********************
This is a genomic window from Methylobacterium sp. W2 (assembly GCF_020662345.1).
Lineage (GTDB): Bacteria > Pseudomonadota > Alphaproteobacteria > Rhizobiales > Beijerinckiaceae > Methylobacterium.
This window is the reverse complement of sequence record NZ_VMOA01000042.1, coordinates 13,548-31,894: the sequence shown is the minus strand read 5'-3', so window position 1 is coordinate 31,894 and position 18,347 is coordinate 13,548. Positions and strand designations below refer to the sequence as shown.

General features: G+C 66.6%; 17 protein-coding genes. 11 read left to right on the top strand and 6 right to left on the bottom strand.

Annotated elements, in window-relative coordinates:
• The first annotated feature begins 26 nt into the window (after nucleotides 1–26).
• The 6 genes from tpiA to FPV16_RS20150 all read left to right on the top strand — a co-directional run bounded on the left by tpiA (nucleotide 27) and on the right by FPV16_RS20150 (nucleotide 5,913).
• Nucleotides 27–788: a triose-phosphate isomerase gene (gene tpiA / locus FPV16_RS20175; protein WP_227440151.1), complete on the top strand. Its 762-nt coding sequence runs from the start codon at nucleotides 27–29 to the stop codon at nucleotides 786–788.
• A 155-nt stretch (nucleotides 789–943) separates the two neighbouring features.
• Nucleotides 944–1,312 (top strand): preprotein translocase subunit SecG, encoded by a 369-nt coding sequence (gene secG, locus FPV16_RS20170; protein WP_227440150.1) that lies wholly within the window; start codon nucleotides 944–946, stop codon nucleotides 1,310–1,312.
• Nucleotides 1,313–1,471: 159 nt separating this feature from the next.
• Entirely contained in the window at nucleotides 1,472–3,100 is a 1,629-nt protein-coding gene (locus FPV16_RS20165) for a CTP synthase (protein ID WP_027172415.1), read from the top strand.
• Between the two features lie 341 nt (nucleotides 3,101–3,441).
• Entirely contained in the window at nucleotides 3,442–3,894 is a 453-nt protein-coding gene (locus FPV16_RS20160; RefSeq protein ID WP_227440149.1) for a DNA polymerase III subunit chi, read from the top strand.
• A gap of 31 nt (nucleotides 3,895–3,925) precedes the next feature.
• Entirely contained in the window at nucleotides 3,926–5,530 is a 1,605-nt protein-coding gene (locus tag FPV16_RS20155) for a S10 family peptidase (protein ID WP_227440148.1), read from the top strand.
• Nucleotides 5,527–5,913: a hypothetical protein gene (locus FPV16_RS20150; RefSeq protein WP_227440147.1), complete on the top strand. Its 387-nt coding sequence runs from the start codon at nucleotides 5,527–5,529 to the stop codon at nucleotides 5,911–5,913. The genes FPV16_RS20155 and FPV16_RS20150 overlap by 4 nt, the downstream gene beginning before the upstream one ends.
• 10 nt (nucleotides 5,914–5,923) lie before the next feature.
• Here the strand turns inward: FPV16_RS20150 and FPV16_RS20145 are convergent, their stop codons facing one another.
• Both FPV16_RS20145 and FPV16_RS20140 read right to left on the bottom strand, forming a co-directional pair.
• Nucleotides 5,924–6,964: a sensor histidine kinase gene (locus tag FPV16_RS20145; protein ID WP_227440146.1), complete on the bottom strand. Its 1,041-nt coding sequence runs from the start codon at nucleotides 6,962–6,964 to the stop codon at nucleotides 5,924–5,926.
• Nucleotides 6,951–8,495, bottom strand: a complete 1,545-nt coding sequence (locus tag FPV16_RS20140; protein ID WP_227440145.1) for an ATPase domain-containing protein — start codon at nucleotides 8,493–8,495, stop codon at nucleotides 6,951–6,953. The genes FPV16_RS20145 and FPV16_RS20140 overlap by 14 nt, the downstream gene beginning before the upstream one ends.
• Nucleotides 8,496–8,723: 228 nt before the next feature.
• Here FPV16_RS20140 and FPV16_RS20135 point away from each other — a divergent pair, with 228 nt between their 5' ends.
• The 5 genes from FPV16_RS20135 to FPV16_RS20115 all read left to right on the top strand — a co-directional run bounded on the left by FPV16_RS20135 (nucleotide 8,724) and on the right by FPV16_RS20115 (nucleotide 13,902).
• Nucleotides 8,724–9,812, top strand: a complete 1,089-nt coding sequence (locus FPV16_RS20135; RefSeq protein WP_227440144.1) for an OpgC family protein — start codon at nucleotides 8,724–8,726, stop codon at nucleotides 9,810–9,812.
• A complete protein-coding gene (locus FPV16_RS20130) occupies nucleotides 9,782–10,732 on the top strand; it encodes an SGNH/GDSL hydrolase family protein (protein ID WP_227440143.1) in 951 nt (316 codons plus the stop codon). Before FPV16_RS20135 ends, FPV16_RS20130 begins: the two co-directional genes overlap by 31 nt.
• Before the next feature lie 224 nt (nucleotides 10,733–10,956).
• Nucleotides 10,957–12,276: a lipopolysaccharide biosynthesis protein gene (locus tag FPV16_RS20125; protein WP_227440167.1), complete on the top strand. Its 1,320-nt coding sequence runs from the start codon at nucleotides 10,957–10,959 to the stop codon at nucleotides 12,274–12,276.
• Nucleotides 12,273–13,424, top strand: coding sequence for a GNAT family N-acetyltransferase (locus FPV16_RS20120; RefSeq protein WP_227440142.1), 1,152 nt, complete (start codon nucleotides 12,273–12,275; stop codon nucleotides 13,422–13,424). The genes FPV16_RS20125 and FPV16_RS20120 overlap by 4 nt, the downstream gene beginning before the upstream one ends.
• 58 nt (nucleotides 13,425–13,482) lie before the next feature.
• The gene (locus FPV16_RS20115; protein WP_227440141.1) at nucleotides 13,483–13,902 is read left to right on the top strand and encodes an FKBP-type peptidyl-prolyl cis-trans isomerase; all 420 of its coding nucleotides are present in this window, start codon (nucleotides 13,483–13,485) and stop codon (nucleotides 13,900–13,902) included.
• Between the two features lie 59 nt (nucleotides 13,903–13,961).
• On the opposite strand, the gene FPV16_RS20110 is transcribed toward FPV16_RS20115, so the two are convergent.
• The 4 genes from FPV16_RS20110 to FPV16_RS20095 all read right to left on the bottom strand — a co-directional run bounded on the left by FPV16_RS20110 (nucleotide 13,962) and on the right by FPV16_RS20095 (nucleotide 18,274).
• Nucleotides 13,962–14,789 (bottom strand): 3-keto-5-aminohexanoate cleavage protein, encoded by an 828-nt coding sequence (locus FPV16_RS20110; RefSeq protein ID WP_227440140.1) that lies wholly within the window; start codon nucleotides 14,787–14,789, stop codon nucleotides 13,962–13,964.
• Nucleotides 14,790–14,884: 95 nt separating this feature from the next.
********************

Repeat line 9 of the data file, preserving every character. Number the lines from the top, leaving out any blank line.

• A 155-nt stretch (nucleotides 789–943) separates the two neighbouring features.